ICC finds jihadist guilty of war crime over desecration of Timbuktu shrines

Ahmad al-Faqi al-Mahdi has been sentenced to nine years behind bars after admitting to the destruction of nine mausoleums during the city’s 2012 rebel occupation

The International Criminal Court has found a jihadist militant guilty of a war crime for the desecration of holy shrines in Timbuktu, in the first case of its kind. Ahmad al-Faqi al-Mahdi was jailed for nine years after he admitted the damage during a two-day trial in August, asking for forgiveness and saying he was swept up in an “evil wave” by al-Qaeda and other Islamist groups. The case marks a collection of firsts for the ICC: the first time it has prosecuted an individual over cultural destruction; the first time a radical Islamist militant has appeared before the court, and the first time a defendant has pleaded guilty.
The International Criminal Court has found a jihadist militant guilty of a war crime for the desecration of holy shrines in Timbuktu, in the first case of its kind.
Ahmad al-Faqi al-Mahdi was jailed for nine years after he admitted the damage during a two-day trial in August, asking for forgiveness and saying he was swept up in an “evil wave” by al-Qaeda and other Islamist groups.
The case marks a collection of firsts for the ICC: the first time it has prosecuted an individual over cultural destruction; the first time a radical Islamist militant has appeared before the court, and the first time a defendant has pleaded guilty.
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Fighting for the Ansar Dine group, Al-Mahdi was leader of one of the "morality brigades" set up during the rebel occupation of Timbuktu in June and July 2012, and oversaw the destruction of nine mausoleums and a mosque door. According to the founding treaty of the ICC, a person is guilty of a war crime if they are found to have “intentionally direct[ed] attacks against buildings dedicated to religion, education, art, science or charitable purposes, and historic monuments”, which are not military targets. Prosecutors in Al-Mahdi’s trial noted that the destruction in the Malian city was among a series of recent cultural desecrations, including the razing of Palmyra in Syria by Isis; the bombing of Aleppo by Syrian combatants and Russia forces; and the destruction of the Bamiyan Buddhas by the Taliban in 2001.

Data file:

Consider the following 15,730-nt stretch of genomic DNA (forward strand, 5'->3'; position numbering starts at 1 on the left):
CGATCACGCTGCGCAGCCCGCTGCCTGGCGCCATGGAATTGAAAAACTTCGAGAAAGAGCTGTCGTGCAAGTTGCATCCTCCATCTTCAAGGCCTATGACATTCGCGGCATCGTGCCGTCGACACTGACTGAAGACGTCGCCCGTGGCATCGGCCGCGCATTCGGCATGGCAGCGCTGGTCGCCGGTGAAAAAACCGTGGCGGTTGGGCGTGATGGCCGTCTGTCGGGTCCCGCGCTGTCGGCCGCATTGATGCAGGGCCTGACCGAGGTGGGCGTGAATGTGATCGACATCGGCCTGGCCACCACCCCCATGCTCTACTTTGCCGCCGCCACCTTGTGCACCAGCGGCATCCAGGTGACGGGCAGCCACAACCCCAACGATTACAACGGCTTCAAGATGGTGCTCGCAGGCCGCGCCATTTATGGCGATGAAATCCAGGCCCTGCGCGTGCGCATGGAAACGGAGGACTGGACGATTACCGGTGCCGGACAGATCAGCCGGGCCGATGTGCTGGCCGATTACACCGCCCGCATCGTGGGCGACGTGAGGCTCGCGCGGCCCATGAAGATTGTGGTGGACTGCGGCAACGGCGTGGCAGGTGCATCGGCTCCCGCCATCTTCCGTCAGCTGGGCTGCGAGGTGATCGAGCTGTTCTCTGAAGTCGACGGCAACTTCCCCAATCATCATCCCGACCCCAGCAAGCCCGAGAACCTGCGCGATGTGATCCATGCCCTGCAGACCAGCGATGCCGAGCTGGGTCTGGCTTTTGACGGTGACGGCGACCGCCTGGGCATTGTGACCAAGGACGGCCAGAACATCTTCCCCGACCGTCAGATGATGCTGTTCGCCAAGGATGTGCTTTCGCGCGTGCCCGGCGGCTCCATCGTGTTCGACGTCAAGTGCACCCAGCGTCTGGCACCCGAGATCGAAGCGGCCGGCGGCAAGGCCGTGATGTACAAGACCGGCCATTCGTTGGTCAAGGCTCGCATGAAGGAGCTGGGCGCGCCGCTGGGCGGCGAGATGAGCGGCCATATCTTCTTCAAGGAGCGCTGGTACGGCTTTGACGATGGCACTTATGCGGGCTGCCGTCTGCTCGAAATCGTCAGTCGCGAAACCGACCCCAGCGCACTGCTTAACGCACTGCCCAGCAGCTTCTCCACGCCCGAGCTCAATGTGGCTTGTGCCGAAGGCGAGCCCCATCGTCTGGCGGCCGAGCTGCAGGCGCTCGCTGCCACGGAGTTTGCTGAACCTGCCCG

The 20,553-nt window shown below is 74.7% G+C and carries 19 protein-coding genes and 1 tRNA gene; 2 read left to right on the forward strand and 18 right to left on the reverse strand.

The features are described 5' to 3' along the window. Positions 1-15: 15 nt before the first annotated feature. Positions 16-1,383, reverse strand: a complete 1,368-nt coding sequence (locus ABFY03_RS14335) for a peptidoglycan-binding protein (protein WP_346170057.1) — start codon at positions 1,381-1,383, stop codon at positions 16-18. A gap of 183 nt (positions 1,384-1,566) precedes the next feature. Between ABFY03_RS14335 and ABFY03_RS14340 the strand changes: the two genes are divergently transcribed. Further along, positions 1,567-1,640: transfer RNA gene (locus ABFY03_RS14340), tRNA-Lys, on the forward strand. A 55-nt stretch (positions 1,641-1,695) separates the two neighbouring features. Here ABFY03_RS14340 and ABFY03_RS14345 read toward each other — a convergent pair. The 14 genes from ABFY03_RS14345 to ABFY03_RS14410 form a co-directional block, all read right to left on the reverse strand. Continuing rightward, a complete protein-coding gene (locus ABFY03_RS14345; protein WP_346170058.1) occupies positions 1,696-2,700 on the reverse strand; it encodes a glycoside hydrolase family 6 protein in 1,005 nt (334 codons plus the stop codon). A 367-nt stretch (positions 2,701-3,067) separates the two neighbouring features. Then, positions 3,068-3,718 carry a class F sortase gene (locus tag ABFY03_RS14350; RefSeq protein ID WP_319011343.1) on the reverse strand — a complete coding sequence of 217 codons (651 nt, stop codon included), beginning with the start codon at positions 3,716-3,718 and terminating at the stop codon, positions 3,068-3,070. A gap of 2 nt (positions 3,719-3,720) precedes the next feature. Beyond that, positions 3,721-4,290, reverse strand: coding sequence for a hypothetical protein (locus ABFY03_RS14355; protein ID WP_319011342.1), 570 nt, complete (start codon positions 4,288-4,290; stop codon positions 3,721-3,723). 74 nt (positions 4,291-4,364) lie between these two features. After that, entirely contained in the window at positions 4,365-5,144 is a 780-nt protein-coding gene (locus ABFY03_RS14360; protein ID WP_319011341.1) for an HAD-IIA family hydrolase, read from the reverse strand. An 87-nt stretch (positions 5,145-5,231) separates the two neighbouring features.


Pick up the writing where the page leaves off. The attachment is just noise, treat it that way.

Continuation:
Fighting for the Ansar Dine group, Al-Mahdi was leader of one of the “morality brigades” set up during the rebel occupation of Timbuktu in June and July 2012, and oversaw the destruction of nine mausoleums and a mosque door.
According to the founding treaty of the ICC, a person is guilty of a war crime if they are found to have “intentionally direct[ed] attacks against buildings dedicated to religion, education, art, science or charitable purposes, and historic monuments”, which are not military targets.
Prosecutors in Al-Mahdi’s trial noted that the destruction in the Malian city was among a series of recent cultural desecrations, including the razing of Palmyra in Syria by Isis; the bombing of Aleppo by Syrian combatants and Russia forces; and the destruction of the Bamiyan Buddhas by the Taliban in 2001.
A former teacher, Al-Mahdi was described by a former Madrassa tutor as the most brilliant pupil in his class, who had mastered the much-prized skill of learning the Koran by heart.

His lawyer, Jean-Louis Gilissen, defended him as “an intelligent, reasonable and educated man” who had sought to do good in response to a “divine message”.

Wearing a grey suit and striped purple tie, the defendant said nothing after the verdict and sentencing.But earlier in the trial, Al-Mahdi urged Muslims around the world not to commit acts similar to those he had admitted.”They are not going to lead to any good for humanity,” he said.

The presiding judge at the ICC, Raul Pangalangan, said Al-Mahdi’s apparently sincere remorse was among a number of mitigating factors reducing his jail term to nine years. The war crime of cultural destruction carries a maximum sentence of 30 years.

Founded by Tuareg tribes in the 5th century, Timbuktu has near mythical status as “the city of 333 saints” and the “Pearl of the Desert”.

Unesco says the mosques and holy places of Timbuktu played an essential role in the spread of Islam in Africa at an early period, and parts of its historic centre were added to the World Heritage list in 1988.

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